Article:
Judge Dredd is often cited as a reaction to Thatcher’s Britain; that he was created in 1976 and published the following February in 2000 AD’s second issue should not diminish the point – 2000 AD’s creator Pat Mills and his one-time writing partner John Wagner could see the political writing on the wall. The times they were changing and Thatcher may have been yet to step through Number 10’s front door, but the populist wave that would wash the Conservatives to power in 1979 was already breaking.

Since then he’s gone from a noble, even heroic, guardian who maintains that all are equal beneath the totalitarian boot heel of the law to the upholder of a brutalising authoritarian system. He’s had his doubts and has on occasion fought for remarkably liberal ideals (such as his recent – and calamitous – demands for the repeal of harsh anti-mutant laws), but he’s always remained the embodiment of a dehumanising regime that crams people into mile-high tower blocks and denies them due process, all ostensibly for their own safety.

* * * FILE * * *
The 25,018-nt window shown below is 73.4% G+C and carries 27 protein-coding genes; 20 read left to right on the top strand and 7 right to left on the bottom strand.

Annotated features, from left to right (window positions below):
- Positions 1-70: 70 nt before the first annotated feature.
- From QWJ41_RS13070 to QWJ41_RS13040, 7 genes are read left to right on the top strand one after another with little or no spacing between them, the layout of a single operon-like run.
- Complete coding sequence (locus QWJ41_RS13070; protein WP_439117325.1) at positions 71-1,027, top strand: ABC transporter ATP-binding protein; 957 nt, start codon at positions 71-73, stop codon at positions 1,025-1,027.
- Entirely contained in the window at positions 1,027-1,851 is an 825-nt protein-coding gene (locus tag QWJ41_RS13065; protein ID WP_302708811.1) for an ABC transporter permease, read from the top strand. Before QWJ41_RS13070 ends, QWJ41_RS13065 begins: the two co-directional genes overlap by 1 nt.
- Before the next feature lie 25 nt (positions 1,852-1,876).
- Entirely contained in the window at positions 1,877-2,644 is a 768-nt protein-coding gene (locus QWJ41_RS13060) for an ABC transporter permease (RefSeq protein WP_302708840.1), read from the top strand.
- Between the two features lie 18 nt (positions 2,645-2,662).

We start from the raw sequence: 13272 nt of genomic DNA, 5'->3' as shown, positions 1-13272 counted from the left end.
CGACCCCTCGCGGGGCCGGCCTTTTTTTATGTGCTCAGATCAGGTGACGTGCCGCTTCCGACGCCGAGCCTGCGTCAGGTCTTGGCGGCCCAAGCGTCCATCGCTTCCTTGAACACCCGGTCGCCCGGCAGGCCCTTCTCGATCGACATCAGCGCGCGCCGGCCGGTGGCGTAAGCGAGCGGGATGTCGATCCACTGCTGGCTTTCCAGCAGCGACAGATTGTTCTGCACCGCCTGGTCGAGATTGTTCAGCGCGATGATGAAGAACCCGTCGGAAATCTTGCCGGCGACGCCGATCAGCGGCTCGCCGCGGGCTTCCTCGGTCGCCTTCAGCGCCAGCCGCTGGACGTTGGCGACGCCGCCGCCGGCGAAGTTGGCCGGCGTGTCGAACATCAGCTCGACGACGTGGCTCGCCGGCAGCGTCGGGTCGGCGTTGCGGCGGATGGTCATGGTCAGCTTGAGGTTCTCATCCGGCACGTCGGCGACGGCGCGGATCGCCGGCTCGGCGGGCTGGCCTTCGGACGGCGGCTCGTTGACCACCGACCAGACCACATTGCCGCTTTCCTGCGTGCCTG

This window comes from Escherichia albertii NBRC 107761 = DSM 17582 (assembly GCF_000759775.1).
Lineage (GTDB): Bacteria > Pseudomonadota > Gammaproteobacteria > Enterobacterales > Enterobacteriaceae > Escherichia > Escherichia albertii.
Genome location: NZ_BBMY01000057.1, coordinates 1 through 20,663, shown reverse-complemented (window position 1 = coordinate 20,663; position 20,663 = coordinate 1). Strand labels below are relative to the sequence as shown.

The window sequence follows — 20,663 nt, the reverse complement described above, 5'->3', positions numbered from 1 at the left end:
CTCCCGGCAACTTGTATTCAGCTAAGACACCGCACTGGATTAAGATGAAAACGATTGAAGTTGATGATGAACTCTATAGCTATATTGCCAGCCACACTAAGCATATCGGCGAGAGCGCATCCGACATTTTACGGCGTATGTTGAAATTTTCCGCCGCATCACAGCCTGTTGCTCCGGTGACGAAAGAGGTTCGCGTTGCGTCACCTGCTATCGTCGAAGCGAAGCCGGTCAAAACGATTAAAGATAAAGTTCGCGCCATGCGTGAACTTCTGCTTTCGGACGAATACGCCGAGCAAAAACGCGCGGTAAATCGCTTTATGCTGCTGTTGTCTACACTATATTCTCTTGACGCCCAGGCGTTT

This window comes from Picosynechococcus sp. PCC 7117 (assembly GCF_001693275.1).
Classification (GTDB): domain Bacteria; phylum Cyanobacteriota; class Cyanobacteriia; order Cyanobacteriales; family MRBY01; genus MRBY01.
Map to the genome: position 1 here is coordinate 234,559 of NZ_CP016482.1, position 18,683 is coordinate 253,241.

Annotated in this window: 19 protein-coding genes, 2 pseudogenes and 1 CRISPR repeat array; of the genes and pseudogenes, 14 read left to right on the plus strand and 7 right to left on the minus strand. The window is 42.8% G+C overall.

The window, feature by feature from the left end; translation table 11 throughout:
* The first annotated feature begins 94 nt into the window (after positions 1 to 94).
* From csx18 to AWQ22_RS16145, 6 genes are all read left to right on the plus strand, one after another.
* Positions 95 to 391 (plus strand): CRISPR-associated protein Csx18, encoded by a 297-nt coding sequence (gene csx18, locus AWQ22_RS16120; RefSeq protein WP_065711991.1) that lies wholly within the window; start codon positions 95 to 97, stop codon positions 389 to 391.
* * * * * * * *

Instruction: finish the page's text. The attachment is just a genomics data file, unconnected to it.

Despite Dredd striding around with his ridiculously grandiose uniform (designed by Ezquerra, an artist who actually lived under the fascist regime of General Franco’s Spain) with his often poe-faced proclamations about the law, the series has been incredibly versatile – not only does it run in ‘real time’ (so Dredd is now 40 years older than he was in 1977) but it switches easily from grotesque, satirical farce to moving pathos to police procedural and back again (sometimes, even, in the same story). It lampoons and it satirises, it scares, and it excites.

For all of these reasons Judge Dredd can be easy to dismiss.